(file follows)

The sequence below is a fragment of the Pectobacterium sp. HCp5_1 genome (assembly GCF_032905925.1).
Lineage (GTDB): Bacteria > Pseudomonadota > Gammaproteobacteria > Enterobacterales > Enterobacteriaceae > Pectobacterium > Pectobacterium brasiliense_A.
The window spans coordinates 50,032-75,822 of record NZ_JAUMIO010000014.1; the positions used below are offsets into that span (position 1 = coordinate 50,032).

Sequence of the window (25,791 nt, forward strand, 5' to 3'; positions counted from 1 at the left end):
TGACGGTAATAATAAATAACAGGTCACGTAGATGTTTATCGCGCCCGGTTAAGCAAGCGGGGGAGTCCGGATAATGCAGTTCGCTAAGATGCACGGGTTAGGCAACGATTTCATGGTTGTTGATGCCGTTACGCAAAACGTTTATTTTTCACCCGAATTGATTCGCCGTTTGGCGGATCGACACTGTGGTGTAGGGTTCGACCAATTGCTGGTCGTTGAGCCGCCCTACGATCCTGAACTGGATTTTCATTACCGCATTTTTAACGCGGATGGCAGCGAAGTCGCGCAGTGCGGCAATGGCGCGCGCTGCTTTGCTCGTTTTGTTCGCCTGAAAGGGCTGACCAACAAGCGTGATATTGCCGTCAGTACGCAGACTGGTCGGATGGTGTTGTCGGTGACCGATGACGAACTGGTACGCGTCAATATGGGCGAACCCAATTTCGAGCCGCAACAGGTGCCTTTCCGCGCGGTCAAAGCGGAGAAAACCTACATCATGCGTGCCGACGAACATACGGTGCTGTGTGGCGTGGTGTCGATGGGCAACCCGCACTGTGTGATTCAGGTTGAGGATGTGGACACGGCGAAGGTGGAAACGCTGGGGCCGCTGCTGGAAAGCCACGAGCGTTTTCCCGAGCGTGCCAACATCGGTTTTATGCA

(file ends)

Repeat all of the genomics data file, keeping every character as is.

The sequence below is a fragment of the Pectobacterium sp. HCp5_1 genome (assembly GCF_032905925.1).
Lineage (GTDB): Bacteria > Pseudomonadota > Gammaproteobacteria > Enterobacterales > Enterobacteriaceae > Pectobacterium > Pectobacterium brasiliense_A.
The window spans coordinates 50,032-75,822 of record NZ_JAUMIO010000014.1; the positions used below are offsets into that span (position 1 = coordinate 50,032).

Sequence of the window (25,791 nt, forward strand, 5' to 3'; positions counted from 1 at the left end):
TGACGGTAATAATAAATAACAGGTCACGTAGATGTTTATCGCGCCCGGTTAAGCAAGCGGGGGAGTCCGGATAATGCAGTTCGCTAAGATGCACGGGTTAGGCAACGATTTCATGGTTGTTGATGCCGTTACGCAAAACGTTTATTTTTCACCCGAATTGATTCGCCGTTTGGCGGATCGACACTGTGGTGTAGGGTTCGACCAATTGCTGGTCGTTGAGCCGCCCTACGATCCTGAACTGGATTTTCATTACCGCATTTTTAACGCGGATGGCAGCGAAGTCGCGCAGTGCGGCAATGGCGCGCGCTGCTTTGCTCGTTTTGTTCGCCTGAAAGGGCTGACCAACAAGCGTGATATTGCCGTCAGTACGCAGACTGGTCGGATGGTGTTGTCGGTGACCGATGACGAACTGGTACGCGTCAATATGGGCGAACCCAATTTCGAGCCGCAACAGGTGCCTTTCCGCGCGGTCAAAGCGGAGAAAACCTACATCATGCGTGCCGACGAACATACGGTGCTGTGTGGCGTGGTGTCGATGGGCAACCCGCACTGTGTGATTCAGGTTGAGGATGTGGACACGGCGAAGGTGGAAACGCTGGGGCCGCTGCTGGAAAGCCACGAGCGTTTTCCCGAGCGTGCCAACATCGGTTTTATGCA